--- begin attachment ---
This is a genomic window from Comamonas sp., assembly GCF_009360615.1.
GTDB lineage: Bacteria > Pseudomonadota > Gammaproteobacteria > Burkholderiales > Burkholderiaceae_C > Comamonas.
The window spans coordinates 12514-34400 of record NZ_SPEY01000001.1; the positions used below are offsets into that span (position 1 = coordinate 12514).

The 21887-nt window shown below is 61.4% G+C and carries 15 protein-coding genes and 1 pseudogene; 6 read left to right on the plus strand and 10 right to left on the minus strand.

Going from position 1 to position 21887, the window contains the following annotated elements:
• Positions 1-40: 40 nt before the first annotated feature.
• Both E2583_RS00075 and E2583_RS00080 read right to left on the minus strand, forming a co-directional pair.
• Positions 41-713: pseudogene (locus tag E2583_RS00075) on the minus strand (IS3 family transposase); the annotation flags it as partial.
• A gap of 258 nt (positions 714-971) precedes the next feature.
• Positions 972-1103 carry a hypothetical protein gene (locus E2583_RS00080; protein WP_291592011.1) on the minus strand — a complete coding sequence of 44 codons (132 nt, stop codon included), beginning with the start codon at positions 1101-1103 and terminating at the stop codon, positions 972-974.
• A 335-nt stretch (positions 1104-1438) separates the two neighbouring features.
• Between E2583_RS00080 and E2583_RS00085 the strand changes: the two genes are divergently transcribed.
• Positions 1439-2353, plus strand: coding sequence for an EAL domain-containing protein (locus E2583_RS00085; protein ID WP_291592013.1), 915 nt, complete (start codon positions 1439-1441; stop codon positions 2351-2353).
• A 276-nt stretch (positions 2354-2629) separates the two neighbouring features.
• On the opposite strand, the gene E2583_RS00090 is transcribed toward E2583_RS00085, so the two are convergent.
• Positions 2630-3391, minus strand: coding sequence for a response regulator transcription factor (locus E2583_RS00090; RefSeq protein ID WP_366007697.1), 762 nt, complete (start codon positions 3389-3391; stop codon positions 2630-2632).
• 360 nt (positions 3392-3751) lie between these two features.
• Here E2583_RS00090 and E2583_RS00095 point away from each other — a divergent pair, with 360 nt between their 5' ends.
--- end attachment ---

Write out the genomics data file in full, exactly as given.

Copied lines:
This is a genomic window from Comamonas sp., assembly GCF_009360615.1.
GTDB lineage: Bacteria > Pseudomonadota > Gammaproteobacteria > Burkholderiales > Burkholderiaceae_C > Comamonas.
The window spans coordinates 12514-34400 of record NZ_SPEY01000001.1; the positions used below are offsets into that span (position 1 = coordinate 12514).

The 21887-nt window shown below is 61.4% G+C and carries 15 protein-coding genes and 1 pseudogene; 6 read left to right on the plus strand and 10 right to left on the minus strand.

Going from position 1 to position 21887, the window contains the following annotated elements:
• Positions 1-40: 40 nt before the first annotated feature.
• Both E2583_RS00075 and E2583_RS00080 read right to left on the minus strand, forming a co-directional pair.
• Positions 41-713: pseudogene (locus tag E2583_RS00075) on the minus strand (IS3 family transposase); the annotation flags it as partial.
• A gap of 258 nt (positions 714-971) precedes the next feature.
• Positions 972-1103 carry a hypothetical protein gene (locus E2583_RS00080; protein WP_291592011.1) on the minus strand — a complete coding sequence of 44 codons (132 nt, stop codon included), beginning with the start codon at positions 1101-1103 and terminating at the stop codon, positions 972-974.
• A 335-nt stretch (positions 1104-1438) separates the two neighbouring features.
• Between E2583_RS00080 and E2583_RS00085 the strand changes: the two genes are divergently transcribed.
• Positions 1439-2353, plus strand: coding sequence for an EAL domain-containing protein (locus E2583_RS00085; protein ID WP_291592013.1), 915 nt, complete (start codon positions 1439-1441; stop codon positions 2351-2353).
• A 276-nt stretch (positions 2354-2629) separates the two neighbouring features.
• On the opposite strand, the gene E2583_RS00090 is transcribed toward E2583_RS00085, so the two are convergent.
• Positions 2630-3391, minus strand: coding sequence for a response regulator transcription factor (locus E2583_RS00090; RefSeq protein ID WP_366007697.1), 762 nt, complete (start codon positions 3389-3391; stop codon positions 2630-2632).
• 360 nt (positions 3392-3751) lie between these two features.
• Here E2583_RS00090 and E2583_RS00095 point away from each other — a divergent pair, with 360 nt between their 5' ends.